Saturday, November 13, 2010


This week for Veteran's Day I shared America's White Table by Margot Theis Raven. As I read the story from a powerpoint, students created the image using a school desk as the table. After all, soldiers were once students and the time may come when children who are now in my classes will enlist in our Armed Services. During the presentation respect for our family members and friends in the military was palatable in the library.

The children are making postcards for me to send to an Army battalion in the state of Washington. One of our new teachers used to be with that battalion and knows how hard it is for young volunteers to be away from home during the holidays. We appreciate the opportunity we have to lift their spirits and share our gratitude for their service.

I grew up learning patriotic songs and was surprised when so few children recognized the words to "My Country 'Tis of Thee", even with our country's symbols and music being part of the school curriculum. My third graders were amazed to hear the song and the fourth graders tried to sing it with me.

The eagle painting at the top of the post is one I painted a few years ago for my husband.

Monday, October 4, 2010

Hey Diddle Diddle! Drama Activity

It was fun watching the students come into the library this week. The teachers want them to be in straight lines, but their bodies just have to keep mooooving. I decided it was time to do some drama with the little ones so they had permission to "act out." Here is the nursery rhyme I used with the actions:

Hey diddle diddle, the cat and the fiddle,
The cow jumped over the moon;
The little dog laughed to see such sport,
And the dish ran away with the spoon.

Actions while sitting:
Hey diddle diddle
***lift eyebrows to open eyes wide
the cat & the fiddle
***hold left arm out to side palm up, curve fingers; pretend to draw a bow across with right arm
***one hand forms round moon; other hand w/ fingers down (legs) jumps over moon
the little dog
***hold up two fingers close together
***“la a a a gh gh d”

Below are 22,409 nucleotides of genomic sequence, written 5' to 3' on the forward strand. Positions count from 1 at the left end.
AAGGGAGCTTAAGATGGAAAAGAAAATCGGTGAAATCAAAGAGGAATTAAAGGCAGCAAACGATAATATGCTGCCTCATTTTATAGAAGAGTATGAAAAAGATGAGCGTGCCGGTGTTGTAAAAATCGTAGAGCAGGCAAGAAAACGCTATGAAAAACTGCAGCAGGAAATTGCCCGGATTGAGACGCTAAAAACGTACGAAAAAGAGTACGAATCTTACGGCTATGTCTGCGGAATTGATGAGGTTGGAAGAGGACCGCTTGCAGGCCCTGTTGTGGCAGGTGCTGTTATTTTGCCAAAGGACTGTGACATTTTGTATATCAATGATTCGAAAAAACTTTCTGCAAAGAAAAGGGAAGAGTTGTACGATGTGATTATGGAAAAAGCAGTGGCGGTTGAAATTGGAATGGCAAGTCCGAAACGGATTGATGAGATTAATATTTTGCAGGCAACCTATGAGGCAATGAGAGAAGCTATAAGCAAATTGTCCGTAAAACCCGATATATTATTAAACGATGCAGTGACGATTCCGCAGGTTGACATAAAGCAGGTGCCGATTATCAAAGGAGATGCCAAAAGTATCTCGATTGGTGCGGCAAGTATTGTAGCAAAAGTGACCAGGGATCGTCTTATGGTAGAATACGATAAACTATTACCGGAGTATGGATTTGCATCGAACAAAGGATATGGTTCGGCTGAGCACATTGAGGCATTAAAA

to see such sport
***fingertips by eyes
dish ran away w/ spoon
***fingers (both hands) run away from the body

Body actions for more movement:
Divide class into at least 3 groups. One group “performs” while others watch. Each group gets a turn.

Create 4 “stations”:
Hey diddle diddle
***lift eyebrows to open eyes wide; body gyrates down then up
the cat & the fiddle
***hold left arm out to side palm up, curve fingers; pretend to draw a bow across with right arm

the cow jumped…
***jump over object (garbage can on side)

the little dog
***hold up two fingers close together
***“la a a a gh gh d” (laughter yoga activity:
bend over – head to knees - while laughing)
to see such sport
***fingertips by eyes; pretend to follow cow jumping over the moon with eyes

dish ran away w/ spoon
***run in sl o w m o t I o n around a table

Students walk back to where sitting. Continue until all groups have had the opportunity to participate.

Here are a few learning/memorizing/reviewing hints:
1. Repeat as desired by rows, individual students or other small groups like boys then girls.
2. Strategy:
Say it aloud
Whisper it
Think it (can mouth words as a stage before doing it in head only)

Have fun!

Monday, August 30, 2010

King Bidgood

KING BIDGOOD’S IN THE BATHTUB by Audrey Wood is a great picture book to share with children. A knight, the queen, a duke, and the court try hard, but the king is having too much fun to get out of his bathtub and rule his kingdom.

Before reading the story you could talk about life in medieval times, especially about no running water except for maybe a page running up and down the castle steps. Encourage your child to listen for patterns in the story. What repeats? How is the story organized?